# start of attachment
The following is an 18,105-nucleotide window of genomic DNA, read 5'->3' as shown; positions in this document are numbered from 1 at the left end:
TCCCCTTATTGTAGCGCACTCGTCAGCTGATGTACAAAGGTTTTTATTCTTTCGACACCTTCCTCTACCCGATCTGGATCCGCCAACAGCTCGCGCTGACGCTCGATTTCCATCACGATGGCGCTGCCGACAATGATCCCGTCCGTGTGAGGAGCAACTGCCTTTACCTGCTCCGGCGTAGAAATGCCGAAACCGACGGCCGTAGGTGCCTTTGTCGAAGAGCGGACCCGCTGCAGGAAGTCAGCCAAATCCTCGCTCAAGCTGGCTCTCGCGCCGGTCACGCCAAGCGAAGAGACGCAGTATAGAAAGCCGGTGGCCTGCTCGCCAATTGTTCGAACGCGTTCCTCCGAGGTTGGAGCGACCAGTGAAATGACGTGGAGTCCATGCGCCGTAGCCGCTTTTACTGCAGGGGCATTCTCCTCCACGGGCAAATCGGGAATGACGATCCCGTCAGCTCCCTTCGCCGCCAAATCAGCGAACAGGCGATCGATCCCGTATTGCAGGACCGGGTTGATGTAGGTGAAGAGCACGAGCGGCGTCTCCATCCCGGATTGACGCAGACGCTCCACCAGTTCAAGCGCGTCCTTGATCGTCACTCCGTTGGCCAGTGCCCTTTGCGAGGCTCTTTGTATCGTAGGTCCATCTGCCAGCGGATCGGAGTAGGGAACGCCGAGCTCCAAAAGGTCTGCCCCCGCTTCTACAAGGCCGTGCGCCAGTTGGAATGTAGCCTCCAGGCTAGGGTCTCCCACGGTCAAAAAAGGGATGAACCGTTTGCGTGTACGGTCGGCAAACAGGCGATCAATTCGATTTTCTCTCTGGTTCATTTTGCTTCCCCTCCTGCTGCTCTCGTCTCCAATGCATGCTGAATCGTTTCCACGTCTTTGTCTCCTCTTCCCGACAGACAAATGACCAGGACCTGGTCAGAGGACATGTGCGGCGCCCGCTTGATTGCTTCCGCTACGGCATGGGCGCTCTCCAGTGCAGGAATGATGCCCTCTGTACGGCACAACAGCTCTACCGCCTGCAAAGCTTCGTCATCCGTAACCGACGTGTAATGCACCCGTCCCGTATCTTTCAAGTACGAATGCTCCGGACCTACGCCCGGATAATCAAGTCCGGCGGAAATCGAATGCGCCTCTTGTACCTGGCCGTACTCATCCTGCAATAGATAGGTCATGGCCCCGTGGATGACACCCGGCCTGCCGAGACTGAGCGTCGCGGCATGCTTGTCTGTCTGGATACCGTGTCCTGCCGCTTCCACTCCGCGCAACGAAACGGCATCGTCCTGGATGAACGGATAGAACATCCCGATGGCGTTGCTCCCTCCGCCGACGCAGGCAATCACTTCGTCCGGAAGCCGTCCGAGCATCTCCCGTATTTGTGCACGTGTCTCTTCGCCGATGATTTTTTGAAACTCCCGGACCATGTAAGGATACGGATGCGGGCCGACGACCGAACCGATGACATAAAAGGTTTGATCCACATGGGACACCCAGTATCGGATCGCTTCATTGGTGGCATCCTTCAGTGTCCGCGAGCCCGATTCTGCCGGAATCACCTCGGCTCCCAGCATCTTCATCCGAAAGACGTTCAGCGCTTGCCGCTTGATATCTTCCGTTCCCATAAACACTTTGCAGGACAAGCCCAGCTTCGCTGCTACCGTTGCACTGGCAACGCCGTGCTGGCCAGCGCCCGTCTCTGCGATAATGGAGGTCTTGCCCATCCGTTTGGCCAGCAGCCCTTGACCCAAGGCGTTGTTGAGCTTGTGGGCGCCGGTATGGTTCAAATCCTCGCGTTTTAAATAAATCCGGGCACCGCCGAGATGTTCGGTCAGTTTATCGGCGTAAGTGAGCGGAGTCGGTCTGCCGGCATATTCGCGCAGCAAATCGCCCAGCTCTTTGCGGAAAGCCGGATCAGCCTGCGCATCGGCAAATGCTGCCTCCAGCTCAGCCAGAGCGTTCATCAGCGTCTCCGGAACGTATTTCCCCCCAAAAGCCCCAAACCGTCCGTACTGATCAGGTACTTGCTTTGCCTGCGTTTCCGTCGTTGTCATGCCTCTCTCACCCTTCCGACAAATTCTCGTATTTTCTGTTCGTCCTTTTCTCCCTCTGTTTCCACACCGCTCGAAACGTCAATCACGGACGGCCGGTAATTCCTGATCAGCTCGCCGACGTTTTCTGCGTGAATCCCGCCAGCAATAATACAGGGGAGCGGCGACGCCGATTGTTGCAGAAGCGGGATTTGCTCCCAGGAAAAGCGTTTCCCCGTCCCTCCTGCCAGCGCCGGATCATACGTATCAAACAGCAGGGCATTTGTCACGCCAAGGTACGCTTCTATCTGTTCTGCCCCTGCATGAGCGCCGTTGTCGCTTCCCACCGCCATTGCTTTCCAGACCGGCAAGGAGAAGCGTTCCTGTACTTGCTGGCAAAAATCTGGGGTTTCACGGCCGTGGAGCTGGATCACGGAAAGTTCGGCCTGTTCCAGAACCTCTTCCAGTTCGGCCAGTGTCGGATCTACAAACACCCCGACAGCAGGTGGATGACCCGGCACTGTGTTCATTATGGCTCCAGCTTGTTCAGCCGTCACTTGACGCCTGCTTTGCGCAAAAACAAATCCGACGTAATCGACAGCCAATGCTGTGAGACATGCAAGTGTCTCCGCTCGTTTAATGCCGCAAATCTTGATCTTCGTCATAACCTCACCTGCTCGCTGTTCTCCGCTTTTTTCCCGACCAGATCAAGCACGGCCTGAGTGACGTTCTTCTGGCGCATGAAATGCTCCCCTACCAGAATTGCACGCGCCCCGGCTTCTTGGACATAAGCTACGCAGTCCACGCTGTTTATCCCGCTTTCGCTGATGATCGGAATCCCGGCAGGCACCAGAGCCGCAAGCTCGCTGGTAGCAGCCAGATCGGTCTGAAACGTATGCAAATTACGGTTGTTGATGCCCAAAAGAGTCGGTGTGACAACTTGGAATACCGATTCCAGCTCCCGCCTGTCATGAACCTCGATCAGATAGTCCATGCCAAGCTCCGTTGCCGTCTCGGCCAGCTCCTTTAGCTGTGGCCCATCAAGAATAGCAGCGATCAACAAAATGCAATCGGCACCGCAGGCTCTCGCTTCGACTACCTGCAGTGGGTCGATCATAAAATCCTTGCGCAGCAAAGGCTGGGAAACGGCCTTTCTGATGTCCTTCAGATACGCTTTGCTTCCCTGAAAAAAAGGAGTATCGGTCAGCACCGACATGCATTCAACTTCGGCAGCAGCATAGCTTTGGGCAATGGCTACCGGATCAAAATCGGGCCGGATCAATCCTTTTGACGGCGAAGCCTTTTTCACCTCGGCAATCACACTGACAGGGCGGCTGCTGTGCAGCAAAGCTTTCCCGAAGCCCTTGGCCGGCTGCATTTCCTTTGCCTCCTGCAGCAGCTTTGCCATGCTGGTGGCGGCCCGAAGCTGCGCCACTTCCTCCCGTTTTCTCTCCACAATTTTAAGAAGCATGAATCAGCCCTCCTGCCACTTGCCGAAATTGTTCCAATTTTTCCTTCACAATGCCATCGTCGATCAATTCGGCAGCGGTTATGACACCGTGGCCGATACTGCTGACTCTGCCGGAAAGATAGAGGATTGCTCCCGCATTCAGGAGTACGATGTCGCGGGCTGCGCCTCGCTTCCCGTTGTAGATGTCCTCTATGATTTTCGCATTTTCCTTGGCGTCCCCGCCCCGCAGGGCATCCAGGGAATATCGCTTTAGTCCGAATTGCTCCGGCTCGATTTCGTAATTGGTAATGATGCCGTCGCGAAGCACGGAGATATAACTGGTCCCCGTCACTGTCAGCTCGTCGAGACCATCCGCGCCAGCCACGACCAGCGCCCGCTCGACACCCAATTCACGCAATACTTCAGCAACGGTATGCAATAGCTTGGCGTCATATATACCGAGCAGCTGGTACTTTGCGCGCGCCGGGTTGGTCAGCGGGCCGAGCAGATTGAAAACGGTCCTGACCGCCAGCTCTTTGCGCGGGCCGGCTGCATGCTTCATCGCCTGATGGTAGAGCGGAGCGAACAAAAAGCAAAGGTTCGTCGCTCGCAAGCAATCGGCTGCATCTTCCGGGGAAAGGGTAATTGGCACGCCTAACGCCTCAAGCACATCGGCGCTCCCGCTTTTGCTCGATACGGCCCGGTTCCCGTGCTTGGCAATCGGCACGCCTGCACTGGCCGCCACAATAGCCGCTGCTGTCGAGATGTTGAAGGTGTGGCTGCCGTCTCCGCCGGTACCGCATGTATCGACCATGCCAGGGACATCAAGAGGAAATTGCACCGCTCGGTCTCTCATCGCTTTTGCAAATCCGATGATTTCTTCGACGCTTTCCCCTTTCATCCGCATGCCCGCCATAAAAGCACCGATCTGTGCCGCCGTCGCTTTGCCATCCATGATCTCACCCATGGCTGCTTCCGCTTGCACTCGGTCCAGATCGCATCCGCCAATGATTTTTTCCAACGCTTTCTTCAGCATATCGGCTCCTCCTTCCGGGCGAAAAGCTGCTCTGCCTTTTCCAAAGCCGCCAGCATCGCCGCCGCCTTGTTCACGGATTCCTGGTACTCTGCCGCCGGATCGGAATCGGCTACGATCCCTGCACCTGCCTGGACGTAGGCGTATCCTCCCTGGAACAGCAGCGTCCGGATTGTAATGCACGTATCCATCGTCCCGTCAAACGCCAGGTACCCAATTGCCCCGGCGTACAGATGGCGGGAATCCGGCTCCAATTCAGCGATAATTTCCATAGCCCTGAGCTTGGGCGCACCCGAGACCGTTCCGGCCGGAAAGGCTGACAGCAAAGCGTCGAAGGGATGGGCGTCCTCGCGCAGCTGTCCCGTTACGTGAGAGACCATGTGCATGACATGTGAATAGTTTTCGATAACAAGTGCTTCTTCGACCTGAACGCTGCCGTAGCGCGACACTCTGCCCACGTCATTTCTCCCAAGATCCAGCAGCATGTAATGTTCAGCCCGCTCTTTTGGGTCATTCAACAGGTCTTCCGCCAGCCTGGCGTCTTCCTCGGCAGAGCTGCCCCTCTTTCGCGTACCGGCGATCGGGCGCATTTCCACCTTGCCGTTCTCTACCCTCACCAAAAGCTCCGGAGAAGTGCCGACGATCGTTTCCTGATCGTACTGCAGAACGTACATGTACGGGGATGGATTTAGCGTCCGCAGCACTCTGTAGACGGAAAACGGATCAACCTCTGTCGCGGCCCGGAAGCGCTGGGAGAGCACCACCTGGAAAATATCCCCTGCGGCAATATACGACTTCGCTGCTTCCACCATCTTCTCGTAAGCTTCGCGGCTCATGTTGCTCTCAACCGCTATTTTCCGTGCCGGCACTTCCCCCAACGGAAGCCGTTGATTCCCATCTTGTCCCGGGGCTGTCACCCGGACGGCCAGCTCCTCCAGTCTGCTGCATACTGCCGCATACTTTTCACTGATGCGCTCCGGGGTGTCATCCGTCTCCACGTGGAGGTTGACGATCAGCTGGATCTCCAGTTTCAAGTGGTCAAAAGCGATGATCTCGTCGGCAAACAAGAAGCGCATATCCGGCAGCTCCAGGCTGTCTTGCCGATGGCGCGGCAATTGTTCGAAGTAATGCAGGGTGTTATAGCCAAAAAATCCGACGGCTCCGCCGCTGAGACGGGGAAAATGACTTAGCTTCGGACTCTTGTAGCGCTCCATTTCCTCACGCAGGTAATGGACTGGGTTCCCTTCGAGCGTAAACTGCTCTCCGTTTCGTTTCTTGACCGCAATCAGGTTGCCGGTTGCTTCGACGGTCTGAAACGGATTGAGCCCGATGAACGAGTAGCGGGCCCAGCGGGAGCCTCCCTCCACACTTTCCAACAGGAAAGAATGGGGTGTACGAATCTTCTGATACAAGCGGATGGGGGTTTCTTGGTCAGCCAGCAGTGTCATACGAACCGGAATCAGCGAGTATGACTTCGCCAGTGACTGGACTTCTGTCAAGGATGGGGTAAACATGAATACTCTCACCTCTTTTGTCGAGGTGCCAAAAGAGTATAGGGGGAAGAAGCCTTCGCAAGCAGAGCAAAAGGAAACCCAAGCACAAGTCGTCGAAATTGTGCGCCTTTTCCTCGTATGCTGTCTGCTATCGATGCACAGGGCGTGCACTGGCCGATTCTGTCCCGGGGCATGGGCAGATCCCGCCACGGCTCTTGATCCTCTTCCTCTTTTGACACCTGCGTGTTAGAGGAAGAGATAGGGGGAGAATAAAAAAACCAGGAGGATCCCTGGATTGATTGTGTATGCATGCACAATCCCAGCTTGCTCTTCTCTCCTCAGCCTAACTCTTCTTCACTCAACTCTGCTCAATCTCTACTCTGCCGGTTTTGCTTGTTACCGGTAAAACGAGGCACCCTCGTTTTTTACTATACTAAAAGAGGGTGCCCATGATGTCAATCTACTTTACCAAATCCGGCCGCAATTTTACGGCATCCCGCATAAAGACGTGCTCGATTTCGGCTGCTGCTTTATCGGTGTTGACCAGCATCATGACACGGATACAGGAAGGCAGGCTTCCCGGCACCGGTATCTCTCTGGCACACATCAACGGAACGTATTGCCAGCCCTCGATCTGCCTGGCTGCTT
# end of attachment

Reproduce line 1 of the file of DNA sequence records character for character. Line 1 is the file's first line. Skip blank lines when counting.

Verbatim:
The following is an 18,105-nucleotide window of genomic DNA, read 5'->3' as shown; positions in this document are numbered from 1 at the left end: